When you are active in the film, media and tech industry, you constantly feel pressure to prove you’re worthwhile. We are inundated with stories of success: we see filmmakers that win prize after prize with their amazing film, we see actors being cast in the next big thing because of their amazing skill, entrepreneurs being featured in a wealth of publications on how their idea will change the world. All the while plugging our own work as actors, filmmakers, entrepreneurs or whatever area you are trying to succeed in and starting to feel like you’re lagging behind the ‘winners’. It can sometimes be disheartening to feel as if everyone around you is ‘winning’, while nobody seems to notice the work you’re doing. It can be detrimental to your mental health.
Quality does not equal quantity
Maybe you didn’t get selected by 10 film festivals. Maybe you’ve only been cast in a single fringe play. Maybe you only have 3 followers on Twitter or Instagram. In today’s world that seems to imply you’re irrelevant. It gives people the right to ignore you and dismiss your work as sub-par. It may make you feel shit about yourself. And that’s where you need to stop and take stock of what really matters. Before starting Snoovies we trained as actors. The principal of the school we went to always warned us against the ‘approval/disapproval syndrome’. People suffer from it in pretty much every walk of life. A constant need for the rest of the world to tell you that you’re good. That you’re worthwhile. While in reality we are all worthwhile, even if the rest of the world hasn’t caught on to that fact yet.
You were worthwhile long before you got your first follower, your first job or your first pat on the back. Just your personal journey from wanting to pursue whatever it is you are passionate about and getting to the point where you are now is probably a massive achievement already. You set your mind to a goal and worked your ass off trying to get there. The journey taught you about yourself, your capabilities and the world. You’ve learned what works and/or what doesn’t work. And that on its own puts you at a massive advantage for whatever pursuit you go onto next. No fame, monetary success or prize can equal the personal growth only you yourself can assess. The real ‘success’ or quality of your endeavour lies in your learning. And you yourself are the only one that can pat yourself on the back for it. So do that. You deserve it.
Your work is appreciated by more people than you know
Sometimes it may seem that your work was a waste of time because those that you perceive to be the ‘judges’ on it didn’t rate it. Your film didn’t get selected into a festival. Your content only has 5 views on YouTube. You get rejected from every application you submit. Your venture didn’t get any traction. But still, it was not a waste of time.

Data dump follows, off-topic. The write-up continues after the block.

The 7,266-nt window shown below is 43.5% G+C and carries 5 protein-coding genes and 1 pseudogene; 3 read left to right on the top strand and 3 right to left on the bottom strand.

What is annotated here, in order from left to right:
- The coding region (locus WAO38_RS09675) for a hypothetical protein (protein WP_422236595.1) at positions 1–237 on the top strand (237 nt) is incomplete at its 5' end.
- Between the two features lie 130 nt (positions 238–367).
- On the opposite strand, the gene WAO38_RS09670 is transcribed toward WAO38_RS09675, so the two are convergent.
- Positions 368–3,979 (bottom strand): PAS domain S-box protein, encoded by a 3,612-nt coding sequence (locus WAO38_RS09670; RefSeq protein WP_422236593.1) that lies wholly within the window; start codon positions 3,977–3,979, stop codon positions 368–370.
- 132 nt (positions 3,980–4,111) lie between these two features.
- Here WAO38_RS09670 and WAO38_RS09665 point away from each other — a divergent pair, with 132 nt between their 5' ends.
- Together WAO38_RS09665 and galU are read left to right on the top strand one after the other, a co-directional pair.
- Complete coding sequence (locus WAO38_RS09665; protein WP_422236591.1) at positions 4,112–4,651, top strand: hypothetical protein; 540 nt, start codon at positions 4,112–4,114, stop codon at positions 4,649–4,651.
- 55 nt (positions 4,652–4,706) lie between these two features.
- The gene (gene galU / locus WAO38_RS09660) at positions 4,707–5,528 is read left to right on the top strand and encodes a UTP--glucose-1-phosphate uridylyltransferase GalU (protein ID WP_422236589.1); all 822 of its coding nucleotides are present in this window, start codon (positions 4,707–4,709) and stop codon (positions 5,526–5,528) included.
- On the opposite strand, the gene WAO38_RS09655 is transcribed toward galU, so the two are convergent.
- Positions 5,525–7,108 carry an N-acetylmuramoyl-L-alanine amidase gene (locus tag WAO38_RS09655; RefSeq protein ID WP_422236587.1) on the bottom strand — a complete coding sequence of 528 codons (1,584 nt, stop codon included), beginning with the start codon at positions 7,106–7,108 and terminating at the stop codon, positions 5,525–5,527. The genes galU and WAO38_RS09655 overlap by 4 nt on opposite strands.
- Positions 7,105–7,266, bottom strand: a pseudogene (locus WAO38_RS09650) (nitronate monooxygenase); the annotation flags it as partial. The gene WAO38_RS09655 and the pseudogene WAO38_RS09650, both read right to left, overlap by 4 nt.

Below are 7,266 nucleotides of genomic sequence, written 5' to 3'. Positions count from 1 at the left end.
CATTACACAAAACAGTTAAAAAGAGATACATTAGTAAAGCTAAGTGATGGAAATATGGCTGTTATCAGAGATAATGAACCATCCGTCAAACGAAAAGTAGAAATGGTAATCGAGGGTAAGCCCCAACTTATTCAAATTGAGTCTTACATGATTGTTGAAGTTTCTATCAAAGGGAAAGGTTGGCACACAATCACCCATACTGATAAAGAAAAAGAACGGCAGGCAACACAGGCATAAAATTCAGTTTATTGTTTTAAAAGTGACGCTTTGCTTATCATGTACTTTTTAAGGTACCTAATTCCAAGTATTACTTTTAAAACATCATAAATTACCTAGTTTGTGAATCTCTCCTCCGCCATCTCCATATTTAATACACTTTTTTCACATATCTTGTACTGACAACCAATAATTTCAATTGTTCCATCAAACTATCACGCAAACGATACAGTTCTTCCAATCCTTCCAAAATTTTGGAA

Besides the personal growth we mentioned above, you’d be surprised how many people actually look up to you and think you are amazing for having achieved what you have. Maybe it are your parents, family or friends that can’t believe their own child/relative/buddy had such tenacity in pursuing their dreams. You may think that doesn’t mean anything, but it does.
Maybe it are those you took along on the journey with you that appreciate you for the personal growth they’ve achieved thanks to your vision and example. And maybe, you literally just missed out on that prize or acknowledgment by an inch. Maybe a lot of the people you were trying to impress actually were, but it just wasn’t the right time and place for your venture to shine. It may still in the future.
Think before you respond to others asking your opinion or approval
Beware of the effect you have on other people. You don’t always know what mental state someone else is in. Your remark or lack thereof can be the last in a string of disappointments that may just push them over the edge to something terrible. Treat others as you yourself want to be treated. Never outright dismiss, reject or even worse, ignore others when they ask your approval. It’s really not that hard to say something nice before explaining that it wasn’t right for you. It’s hardly ever better to ignore someone than to just explain you prefer something else. It truly makes a difference.
If you are in a position to judge the work of a large number of people, write a general rejection response that acknowledges that the work was worthwhile but not quite right for you. Encourage those you reject to try again with a different approach or to try with others, as they may very well succeed in the future. Explain that it may be impossible for you to respond to everyone personally, but that you do acknowledge their efforts and thank them for it. And never ever imply that something is worthless. You are not in a position to assess that, no matter how successful and experienced you may be in your field. There’s a lot more underneath the surface that went into the work that you’re not seeing.
If all of us start relying less on people’s approval/disapproval and are kinder to those around us that may not have the same level of ‘superficial’ success of others, we are well underway to improve our collective mental health. Perhaps we can start reducing the many suicides, depressions and other destructive behaviours we’ve been encouraging in this world of ‘haves’ and ‘have-nots’. Let’s all do our bit to try and make that happen.